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1 April 2004 Edition

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Conditional welcome for Dublin/Monaghan bomb report


"We've won the argument, but will we be allowed reap the rewards?" These were the words of Greg O'Neill yesterday, as it became clear what is to be recommended by the Oireachtas Committee investigating the 1974 Dublin/Monaghan bombings.

The Justice Sub-Committee was set up in December, after publication of Justice Henry Barron's report into the bombings. Yesterday it issued a report recommending an international investigation chaired by an international judge, into the 1974 tragedy.

Speaking to An Phoblacht, solicitor Greg O'Neill of Justice for the Forgotten, the group that represents families of those murdered and injured in the atrocities, said: "Today the debate is no longer about whether a further inquiry is needed, but what form that inquiry should take."

O'Neill said the Oireachtas report acknowledged the legitimacy of the group's concerns; accepted that the Barron Report did not bring closure to the issue; and most importantly, confirmed that there is a compelling case to have a further inquiry.

Bernie McNally, also of the group, said: "The recommendation of the Committee meets some of the demands of the families for an international human rights inquiry, but the form of investigation does not have the hallmarks of being public."

McNally expressed concern that the Committee further recommended a separate independent investigation into the issue of files missing from the Dept of Justice and from Garda headquarters.

"We want one effective and efficient inquiry," she said. "Whilst the issue of the missing files is worrying and important, we don't see the efficacy of multiple inquiries on selected aspects of the Dublin and Monaghan case."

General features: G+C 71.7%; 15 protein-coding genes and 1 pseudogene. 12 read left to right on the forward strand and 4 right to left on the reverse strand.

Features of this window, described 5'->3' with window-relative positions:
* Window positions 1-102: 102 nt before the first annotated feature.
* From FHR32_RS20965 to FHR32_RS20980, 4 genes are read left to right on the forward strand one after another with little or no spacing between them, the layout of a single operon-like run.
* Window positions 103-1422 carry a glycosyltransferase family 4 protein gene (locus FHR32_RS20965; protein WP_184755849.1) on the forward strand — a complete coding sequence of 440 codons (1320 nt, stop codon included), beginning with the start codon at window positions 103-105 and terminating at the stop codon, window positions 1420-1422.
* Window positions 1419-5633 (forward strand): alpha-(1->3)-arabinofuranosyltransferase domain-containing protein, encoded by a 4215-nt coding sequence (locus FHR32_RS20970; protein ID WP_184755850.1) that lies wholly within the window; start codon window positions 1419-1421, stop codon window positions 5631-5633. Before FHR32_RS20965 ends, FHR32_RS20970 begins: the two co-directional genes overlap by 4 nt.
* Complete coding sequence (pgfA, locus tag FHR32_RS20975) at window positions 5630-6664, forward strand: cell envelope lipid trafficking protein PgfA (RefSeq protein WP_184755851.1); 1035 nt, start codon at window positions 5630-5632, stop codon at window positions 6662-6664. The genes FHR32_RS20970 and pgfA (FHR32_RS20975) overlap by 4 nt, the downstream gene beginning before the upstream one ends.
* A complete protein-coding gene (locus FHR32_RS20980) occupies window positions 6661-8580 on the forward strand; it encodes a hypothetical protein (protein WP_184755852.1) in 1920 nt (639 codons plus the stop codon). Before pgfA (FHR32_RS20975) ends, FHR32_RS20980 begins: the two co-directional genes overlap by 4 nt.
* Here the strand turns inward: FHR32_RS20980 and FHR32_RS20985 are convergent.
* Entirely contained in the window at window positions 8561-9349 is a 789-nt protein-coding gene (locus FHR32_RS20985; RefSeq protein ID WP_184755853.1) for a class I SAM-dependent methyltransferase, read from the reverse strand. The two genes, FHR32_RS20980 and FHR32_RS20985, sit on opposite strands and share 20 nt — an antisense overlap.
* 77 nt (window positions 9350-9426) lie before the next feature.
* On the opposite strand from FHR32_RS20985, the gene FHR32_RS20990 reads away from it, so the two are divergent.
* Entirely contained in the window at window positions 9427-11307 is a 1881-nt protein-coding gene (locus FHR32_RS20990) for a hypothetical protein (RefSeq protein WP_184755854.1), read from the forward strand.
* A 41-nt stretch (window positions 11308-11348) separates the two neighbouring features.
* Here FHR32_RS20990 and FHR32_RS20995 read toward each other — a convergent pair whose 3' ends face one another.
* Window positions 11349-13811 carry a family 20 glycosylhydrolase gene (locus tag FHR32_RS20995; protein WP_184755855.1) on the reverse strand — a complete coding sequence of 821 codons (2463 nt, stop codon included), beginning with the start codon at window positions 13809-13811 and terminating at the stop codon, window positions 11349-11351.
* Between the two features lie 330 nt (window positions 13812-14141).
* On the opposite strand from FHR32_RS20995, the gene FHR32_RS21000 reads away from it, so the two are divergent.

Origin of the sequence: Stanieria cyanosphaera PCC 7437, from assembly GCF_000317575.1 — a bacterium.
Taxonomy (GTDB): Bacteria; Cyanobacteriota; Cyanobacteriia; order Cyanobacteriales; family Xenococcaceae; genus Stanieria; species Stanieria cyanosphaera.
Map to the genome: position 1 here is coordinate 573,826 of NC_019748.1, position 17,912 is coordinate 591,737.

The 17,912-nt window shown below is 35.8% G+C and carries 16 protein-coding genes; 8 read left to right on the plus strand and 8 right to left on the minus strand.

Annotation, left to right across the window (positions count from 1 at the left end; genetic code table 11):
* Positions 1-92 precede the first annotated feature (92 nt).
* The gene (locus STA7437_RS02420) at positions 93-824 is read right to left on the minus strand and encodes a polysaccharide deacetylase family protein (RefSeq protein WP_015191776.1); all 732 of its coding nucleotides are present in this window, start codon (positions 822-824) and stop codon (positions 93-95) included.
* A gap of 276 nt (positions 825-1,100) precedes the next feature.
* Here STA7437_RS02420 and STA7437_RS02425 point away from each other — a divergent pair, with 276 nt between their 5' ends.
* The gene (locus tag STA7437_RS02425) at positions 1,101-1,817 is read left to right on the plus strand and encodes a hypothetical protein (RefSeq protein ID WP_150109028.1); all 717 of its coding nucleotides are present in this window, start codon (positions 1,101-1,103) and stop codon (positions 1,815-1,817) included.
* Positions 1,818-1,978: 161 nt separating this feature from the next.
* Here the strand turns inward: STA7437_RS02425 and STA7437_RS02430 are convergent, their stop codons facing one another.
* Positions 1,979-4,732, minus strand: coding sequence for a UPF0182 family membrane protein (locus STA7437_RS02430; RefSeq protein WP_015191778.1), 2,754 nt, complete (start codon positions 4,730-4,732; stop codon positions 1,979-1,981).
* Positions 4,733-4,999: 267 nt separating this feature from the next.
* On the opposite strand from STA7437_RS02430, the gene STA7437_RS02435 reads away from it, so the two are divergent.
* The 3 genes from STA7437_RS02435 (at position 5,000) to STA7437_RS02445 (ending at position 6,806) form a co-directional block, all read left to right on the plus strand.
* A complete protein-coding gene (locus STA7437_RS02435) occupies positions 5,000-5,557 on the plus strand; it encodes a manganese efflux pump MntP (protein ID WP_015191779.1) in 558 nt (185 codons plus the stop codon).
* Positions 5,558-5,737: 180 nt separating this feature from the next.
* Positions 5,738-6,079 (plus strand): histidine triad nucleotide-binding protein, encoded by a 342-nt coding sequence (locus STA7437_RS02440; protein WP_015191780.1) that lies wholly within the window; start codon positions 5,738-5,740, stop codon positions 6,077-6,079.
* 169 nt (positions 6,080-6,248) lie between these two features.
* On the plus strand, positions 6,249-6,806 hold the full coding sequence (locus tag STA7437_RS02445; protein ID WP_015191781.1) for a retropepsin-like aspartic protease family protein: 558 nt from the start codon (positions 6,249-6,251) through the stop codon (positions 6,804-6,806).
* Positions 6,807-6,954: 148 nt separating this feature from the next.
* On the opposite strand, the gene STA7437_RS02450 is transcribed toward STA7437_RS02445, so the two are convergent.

O'Neill insisted that the entire conduct of the GardaĆ­ and the Department of Justice requires urgent and independent public investigation.

"We do not need further private inquiries," O'Neill said. "We don't need a further interim inquiry. We don't need further partial inquiries. The next issue has to be properly constituted, and bring finality to the issue."

Calling on the 26-County Government to ensure full co-operation from the British Government in a public inquiry, O'Neill said: "We are willing to work with any internationally constituted inquiry, but such an inquiry must meet internationally recognised standards.

"It must be speedily established and properly resourced; independent; have legal powers in both jurisdictions; have the committed support of both governments; be transparent, ie. can and will take and test evidence in public, and report in public; and be fully involved and engaged with the victims and their representatives."

He added that any inquiry lacking these essential features would not win the cooperation or confidence of the victims.


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